This Day (Lagos)

22 January 2013

Nigeria: Fuel Supply Improves Amid High Ex-Depot, Pump Prices

Photo: Elaine Gilligan/Friends of the Earth
Traffic scene in Port Harcourt with Shell barrels.

Following the progress recorded in the payment of outstanding subsidy claims to Oil Marketing & Trading (OM & T) companies, which has resulted in improvement in the supply of products, the hike in the ex-depot price and official pump price of Premium Motor Spirit (PMS) is yet to be reversed by the marketers, THISDAY investigation has revealed.

THISDAY gathered that since December 17, 2012, the Petroleum Products Pricing Regulatory Agency (PPPRA) has pegged the prevailing expected market price of imported petrol at N144.66 per litre.

However, the private marketers and the Nigerian National Petroleum Corporation (NNPC) receive a subsidy of N47.66 per litre to sell at official pump price of N97 at the filling stations.

The NNPC and the depot owners are also tasked by the PPPRA to sell at official ex-depot price of N87.66 per litre at the depots, so that motorists could access the products at N97 at the pumps.

But apart from the NNPC, which conforms to the official ex-depot price of N87.66 per litre, all the major and independent private marketers sell at ex-depot price of between N94.50 and N98 per litre.

The PPPRA had attributed the development to supply challenges, which according to the agency, "will be resolved when all the marketers that legitimately and genuinely imported products are fully paid subsidy claims".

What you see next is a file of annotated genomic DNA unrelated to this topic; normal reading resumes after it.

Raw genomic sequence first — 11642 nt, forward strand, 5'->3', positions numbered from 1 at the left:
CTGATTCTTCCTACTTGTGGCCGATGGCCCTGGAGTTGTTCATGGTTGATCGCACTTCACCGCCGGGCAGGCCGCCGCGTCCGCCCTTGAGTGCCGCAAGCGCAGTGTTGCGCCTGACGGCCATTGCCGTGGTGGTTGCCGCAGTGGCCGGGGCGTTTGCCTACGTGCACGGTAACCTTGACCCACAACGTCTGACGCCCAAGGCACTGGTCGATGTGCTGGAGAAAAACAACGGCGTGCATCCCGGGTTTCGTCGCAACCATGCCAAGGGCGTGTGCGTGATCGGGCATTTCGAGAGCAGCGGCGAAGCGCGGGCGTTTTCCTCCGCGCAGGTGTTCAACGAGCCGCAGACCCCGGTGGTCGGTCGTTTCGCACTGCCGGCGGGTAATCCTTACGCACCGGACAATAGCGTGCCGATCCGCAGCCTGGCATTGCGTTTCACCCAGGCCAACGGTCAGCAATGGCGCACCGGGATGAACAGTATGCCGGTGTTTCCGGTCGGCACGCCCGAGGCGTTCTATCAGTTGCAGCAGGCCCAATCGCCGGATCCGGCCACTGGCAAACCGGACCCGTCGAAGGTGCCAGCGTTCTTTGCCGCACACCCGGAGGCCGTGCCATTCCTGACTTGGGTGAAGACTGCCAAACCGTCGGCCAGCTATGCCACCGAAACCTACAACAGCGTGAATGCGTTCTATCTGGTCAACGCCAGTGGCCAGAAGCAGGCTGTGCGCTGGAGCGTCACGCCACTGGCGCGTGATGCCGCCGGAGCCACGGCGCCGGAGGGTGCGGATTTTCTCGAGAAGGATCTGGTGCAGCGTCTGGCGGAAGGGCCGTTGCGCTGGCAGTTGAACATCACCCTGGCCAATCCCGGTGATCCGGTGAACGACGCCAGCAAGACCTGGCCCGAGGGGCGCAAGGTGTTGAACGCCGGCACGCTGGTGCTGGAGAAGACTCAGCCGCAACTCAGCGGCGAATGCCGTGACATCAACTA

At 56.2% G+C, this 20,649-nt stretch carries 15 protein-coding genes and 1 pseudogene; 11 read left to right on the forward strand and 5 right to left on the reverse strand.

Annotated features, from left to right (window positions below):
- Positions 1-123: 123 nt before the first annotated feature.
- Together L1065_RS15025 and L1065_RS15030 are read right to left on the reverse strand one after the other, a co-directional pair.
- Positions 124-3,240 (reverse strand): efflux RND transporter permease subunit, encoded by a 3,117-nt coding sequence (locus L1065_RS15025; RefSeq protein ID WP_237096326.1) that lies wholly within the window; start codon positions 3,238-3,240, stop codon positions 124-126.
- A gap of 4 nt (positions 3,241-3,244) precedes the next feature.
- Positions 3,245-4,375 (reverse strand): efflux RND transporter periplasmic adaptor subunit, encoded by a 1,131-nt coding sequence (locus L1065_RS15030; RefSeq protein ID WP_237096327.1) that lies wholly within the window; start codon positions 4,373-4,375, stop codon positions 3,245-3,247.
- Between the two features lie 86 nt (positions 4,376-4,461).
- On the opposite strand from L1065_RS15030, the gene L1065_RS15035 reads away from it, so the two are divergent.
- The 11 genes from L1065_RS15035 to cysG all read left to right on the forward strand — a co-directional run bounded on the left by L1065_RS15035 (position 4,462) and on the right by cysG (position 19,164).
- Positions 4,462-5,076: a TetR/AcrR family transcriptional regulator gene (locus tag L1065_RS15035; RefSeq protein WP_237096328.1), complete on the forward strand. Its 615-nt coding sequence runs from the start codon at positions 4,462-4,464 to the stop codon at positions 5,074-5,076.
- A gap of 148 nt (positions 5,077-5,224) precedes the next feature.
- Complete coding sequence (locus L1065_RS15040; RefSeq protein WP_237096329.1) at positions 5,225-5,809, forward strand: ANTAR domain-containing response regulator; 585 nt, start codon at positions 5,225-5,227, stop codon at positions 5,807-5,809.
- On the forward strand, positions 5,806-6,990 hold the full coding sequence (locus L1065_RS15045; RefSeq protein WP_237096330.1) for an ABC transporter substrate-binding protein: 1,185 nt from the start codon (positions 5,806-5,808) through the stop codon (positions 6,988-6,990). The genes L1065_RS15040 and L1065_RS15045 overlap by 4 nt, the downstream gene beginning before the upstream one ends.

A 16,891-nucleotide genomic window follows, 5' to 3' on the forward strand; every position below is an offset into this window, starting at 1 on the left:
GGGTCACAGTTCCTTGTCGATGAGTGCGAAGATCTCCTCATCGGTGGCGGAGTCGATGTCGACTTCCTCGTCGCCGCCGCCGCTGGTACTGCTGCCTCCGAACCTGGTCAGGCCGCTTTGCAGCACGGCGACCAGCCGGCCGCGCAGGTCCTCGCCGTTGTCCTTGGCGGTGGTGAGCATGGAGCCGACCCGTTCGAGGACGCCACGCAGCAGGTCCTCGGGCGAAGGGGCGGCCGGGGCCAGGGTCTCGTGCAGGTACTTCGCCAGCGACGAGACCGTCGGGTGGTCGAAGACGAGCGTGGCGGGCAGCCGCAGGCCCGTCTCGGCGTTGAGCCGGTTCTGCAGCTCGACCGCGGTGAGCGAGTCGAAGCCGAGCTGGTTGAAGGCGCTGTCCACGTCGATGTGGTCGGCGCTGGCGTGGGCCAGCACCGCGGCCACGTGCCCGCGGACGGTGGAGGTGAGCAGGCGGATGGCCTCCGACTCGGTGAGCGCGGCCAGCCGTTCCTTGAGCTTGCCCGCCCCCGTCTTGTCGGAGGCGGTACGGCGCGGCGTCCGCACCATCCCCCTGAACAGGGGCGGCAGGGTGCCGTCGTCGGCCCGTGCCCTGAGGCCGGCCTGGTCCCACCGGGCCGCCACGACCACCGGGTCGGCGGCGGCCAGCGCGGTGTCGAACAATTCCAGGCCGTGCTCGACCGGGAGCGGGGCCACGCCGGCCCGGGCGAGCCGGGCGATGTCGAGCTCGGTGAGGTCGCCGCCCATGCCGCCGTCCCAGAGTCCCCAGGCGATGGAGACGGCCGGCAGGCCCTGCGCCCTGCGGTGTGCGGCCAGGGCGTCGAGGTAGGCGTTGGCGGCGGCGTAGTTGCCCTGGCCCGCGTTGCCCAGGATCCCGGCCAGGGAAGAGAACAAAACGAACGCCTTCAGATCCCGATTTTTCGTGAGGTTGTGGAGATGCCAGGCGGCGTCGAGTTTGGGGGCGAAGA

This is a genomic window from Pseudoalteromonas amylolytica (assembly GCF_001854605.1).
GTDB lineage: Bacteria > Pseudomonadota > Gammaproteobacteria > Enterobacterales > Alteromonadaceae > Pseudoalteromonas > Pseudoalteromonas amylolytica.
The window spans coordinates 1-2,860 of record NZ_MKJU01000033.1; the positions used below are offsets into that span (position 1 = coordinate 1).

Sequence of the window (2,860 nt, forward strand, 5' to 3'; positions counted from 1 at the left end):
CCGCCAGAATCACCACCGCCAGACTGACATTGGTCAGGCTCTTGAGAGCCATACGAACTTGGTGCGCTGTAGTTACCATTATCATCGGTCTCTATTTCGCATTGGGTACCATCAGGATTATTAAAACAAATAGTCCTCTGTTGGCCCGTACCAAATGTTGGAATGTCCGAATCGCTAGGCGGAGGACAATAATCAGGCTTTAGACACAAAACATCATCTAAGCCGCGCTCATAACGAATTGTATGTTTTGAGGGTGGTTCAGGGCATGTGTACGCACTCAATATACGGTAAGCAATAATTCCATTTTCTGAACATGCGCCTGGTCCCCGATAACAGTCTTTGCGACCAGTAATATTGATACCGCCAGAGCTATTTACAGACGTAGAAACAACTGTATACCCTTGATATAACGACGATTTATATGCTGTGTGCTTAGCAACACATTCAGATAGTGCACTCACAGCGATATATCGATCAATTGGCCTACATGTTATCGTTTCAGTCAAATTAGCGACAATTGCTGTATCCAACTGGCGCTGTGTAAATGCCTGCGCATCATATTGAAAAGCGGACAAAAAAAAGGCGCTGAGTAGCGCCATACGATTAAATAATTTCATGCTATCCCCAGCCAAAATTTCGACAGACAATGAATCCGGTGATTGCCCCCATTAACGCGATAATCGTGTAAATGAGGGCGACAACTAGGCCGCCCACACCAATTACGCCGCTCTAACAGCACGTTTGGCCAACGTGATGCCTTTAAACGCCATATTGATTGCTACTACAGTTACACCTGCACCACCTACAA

It was however learnt that despite the progress made by the Federal Ministry of Finance to pay most of the outstanding claims, most of the private marketers are yet to conform to the official prices.

THISDAY gathered that at the weekend that the least ex-depot price in all the depots in Lagos was N94.50 in NIPCO Plc, while other private marketers were selling between N97 and 99 per litre, against the official price of N87.66.

Two of the marketers told THISDAY that the price would remain high until all the outstanding claims were paid.

They acknowledged that supply had improved but added that most of the marketers were yet to access credits from the banks.

"Only one vessel discharged at Apapa throughout this week but supply is still improving. However, price is still very high because not everybody is importing because of the bank issues," said one of the marketers.

THISDAY gathered that though there was improvement in supply, only one vessel that belongs to one of the private companies discharged products in Apapa last week.

A top official of the company told THISDAY that the vessel came in on January 4, 2013 but could not berth until last week, when it also discharged.

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